July 26, 2012
Ancient Hunters Didn't Burn More Calories, They Ate Better
By Chad Love
It's long been assumed that our sedentary, technology saturated, modern lifestyle is the primary reason so much of the industrialized world is fat. Well, you know what they say about assuming things. As it turns out, humans burn about the same number of calories if they're running down gazelles on the African plains, perched in a deer stand, or making sure they have the proper cover sheets on those TPS reports...
From this press release on sciencedaily.com:
Modern lifestyles are generally quite different from those of our hunter-gatherer ancestors, a fact that some claim as the cause of the current rise in global obesity, but new results published July 25 in the open access journal PLoS ONE find that there is no difference between the energy expenditure of modern hunter-gatherers and Westerners, casting doubt on this theory.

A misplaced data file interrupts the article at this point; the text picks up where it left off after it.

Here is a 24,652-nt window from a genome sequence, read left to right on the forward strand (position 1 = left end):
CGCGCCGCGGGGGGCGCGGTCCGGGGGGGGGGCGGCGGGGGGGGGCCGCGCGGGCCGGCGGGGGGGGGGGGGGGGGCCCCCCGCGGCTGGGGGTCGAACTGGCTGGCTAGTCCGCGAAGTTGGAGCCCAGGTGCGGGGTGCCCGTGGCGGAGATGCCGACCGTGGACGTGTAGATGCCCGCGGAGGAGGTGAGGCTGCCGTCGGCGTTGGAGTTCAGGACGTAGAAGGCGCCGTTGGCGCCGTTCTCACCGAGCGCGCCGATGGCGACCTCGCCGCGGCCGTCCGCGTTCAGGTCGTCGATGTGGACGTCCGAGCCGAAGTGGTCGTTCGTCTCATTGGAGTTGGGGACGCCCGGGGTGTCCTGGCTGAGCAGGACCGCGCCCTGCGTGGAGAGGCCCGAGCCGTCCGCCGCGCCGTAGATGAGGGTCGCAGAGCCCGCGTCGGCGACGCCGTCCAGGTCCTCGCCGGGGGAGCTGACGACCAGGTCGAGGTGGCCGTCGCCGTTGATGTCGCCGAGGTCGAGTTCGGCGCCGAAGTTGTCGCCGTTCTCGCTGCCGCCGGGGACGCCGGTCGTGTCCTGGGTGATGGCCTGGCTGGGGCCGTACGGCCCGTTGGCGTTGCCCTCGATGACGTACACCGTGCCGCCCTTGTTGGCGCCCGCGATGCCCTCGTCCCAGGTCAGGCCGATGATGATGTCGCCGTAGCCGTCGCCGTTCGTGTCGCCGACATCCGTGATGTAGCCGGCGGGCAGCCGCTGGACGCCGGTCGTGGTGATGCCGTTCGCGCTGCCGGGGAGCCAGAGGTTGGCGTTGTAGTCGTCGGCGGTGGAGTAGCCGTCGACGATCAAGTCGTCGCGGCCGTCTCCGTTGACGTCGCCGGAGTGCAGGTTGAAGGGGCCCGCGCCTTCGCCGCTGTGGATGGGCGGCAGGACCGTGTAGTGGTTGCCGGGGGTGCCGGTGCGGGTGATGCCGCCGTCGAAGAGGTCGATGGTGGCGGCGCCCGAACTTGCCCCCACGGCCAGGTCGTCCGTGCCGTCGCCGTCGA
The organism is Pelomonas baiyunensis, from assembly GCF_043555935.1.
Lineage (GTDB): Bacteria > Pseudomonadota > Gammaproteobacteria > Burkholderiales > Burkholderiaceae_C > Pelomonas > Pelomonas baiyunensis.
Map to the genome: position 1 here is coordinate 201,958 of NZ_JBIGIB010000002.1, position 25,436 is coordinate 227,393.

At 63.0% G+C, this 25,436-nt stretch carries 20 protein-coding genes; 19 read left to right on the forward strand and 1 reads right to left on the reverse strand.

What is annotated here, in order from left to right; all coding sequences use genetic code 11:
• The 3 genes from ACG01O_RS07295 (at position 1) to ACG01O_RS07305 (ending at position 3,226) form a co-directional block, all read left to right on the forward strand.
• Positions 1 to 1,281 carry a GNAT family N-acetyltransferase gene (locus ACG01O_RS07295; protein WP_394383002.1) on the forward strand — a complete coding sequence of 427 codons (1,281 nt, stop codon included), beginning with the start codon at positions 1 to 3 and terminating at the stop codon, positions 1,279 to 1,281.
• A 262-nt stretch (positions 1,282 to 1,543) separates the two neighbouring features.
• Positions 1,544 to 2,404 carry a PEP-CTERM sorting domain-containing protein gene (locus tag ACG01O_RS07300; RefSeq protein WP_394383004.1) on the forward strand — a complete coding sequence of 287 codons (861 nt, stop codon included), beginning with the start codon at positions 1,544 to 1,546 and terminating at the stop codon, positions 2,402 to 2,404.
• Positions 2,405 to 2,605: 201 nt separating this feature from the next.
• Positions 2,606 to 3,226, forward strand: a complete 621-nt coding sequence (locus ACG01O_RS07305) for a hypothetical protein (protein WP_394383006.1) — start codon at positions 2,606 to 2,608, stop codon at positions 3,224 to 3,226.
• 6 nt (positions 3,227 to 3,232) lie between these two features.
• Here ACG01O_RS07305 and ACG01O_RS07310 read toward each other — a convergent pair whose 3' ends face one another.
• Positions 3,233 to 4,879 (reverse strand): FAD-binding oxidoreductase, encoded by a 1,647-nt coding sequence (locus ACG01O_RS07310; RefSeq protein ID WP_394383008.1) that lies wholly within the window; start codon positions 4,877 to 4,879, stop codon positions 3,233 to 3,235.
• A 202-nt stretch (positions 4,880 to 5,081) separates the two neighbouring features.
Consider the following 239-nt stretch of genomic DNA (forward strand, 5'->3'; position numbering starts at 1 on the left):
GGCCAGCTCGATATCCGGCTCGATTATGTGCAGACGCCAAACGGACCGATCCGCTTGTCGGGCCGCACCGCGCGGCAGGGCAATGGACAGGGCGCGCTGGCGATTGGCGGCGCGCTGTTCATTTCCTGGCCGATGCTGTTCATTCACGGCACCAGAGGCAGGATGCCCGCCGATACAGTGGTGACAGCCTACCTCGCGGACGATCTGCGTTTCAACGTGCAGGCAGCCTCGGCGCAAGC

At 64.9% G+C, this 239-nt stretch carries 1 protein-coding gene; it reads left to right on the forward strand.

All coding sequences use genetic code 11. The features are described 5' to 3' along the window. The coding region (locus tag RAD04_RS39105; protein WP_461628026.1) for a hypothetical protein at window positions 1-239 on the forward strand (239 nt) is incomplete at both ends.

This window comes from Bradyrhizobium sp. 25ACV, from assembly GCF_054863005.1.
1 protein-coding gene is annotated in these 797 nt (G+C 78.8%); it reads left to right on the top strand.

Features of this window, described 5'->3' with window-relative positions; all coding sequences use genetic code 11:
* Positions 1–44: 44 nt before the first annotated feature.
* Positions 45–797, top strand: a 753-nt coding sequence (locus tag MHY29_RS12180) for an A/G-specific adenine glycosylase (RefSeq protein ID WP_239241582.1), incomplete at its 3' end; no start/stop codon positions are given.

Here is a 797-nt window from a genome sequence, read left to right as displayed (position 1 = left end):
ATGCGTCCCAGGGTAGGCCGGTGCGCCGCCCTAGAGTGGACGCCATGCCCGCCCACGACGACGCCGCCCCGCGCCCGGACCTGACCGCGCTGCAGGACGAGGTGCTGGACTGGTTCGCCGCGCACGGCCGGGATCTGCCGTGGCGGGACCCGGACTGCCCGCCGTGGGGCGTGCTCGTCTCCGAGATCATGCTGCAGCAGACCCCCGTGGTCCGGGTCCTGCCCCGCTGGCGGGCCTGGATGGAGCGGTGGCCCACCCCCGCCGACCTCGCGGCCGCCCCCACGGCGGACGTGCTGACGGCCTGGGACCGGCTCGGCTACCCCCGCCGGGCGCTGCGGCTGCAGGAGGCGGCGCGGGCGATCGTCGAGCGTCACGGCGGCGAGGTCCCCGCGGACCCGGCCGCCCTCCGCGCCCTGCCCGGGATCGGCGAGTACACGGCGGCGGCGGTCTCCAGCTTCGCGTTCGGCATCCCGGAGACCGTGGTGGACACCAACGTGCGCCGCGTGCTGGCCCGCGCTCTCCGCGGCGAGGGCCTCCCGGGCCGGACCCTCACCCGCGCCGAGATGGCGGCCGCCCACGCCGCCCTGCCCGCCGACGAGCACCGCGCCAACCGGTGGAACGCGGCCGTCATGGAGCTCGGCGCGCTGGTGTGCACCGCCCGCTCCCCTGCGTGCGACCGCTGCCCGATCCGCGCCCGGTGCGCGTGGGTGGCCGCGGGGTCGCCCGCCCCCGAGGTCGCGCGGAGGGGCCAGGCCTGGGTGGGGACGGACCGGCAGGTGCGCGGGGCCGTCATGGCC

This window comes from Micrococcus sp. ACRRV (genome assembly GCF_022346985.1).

The research team behind the study, led by Herman Pontzer of Hunter College in New York City, along with David Raichlen of the University of Arizona and Brian M. Wood of Stanford measured daily energy expenditure (calories per day) among the Hadza, a population of traditional hunter-gatherers living in the open savannah of northern Tanzania. Despite spending their days trekking long distances to forage for wild plants and game, the Hadza burned no more calories each day than adults in the U.S. and Europe.
According to the story, the findings that both African hunter/gatherers and Office Space drones have about the same metabolic rate completely upends the view that western obesity rates are caused by lack of activity. The real culprit? Too much food, and of that, too much processed food. Thoughts? Reaction?